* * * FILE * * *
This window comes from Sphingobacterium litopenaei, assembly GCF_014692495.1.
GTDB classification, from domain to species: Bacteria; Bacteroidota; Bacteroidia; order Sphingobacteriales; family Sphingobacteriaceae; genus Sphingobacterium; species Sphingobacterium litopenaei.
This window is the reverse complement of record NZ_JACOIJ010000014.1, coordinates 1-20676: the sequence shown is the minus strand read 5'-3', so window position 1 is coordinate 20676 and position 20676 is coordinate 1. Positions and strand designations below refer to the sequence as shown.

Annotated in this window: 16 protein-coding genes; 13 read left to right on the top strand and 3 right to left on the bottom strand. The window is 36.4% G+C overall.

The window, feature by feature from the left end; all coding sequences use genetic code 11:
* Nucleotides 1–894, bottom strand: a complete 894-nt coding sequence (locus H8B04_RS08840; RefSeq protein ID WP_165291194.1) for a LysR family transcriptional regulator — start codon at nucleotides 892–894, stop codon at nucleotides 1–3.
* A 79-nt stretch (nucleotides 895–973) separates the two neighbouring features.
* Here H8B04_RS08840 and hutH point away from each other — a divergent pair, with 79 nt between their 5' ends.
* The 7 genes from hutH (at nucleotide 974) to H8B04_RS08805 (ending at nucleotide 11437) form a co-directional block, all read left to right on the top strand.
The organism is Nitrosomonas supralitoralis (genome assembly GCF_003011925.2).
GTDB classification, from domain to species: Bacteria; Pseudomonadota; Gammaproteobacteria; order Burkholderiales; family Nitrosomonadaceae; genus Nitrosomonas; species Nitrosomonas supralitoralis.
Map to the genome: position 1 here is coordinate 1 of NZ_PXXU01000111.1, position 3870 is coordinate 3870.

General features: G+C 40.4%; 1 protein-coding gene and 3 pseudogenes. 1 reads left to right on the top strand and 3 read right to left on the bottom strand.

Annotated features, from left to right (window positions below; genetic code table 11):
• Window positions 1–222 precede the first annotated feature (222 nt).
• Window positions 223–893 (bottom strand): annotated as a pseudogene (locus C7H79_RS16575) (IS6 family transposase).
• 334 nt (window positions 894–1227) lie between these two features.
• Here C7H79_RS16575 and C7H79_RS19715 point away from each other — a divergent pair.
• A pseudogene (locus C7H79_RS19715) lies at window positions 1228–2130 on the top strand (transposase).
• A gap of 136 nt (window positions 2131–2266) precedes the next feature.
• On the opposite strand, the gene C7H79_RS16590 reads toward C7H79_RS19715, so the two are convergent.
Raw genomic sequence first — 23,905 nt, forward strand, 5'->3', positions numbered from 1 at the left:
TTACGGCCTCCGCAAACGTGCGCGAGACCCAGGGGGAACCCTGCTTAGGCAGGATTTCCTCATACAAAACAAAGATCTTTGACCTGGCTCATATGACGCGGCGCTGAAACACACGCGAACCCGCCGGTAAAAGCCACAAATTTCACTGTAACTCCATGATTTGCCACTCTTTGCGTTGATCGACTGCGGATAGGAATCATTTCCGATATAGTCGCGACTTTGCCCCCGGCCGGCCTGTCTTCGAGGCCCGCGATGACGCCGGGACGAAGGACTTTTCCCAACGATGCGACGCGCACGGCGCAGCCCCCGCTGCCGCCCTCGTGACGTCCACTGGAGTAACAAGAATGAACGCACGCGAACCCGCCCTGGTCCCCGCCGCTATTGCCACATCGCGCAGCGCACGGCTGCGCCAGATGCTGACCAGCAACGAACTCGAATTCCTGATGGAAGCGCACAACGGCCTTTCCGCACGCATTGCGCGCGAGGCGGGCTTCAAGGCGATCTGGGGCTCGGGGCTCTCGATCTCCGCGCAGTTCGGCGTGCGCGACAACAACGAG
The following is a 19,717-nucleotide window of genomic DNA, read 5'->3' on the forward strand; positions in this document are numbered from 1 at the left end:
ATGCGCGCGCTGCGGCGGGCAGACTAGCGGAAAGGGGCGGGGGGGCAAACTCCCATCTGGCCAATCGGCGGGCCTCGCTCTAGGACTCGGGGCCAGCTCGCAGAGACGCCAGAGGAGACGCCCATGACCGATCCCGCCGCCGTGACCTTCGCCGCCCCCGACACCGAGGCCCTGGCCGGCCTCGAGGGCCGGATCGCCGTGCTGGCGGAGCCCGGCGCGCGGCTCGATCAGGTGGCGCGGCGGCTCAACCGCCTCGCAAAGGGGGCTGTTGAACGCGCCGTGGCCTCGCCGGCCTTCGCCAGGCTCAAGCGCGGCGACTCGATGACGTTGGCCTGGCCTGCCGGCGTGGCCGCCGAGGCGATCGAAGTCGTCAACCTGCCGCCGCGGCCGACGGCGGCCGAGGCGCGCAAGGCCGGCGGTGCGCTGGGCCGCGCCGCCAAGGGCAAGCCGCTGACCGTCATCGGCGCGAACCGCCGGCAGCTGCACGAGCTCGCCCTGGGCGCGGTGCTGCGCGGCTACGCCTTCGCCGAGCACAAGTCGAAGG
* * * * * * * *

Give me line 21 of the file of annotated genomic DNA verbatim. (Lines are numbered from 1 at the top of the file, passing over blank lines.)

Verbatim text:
• On the opposite strand, the gene C7H79_RS16590 reads toward C7H79_RS19715, so the two are convergent.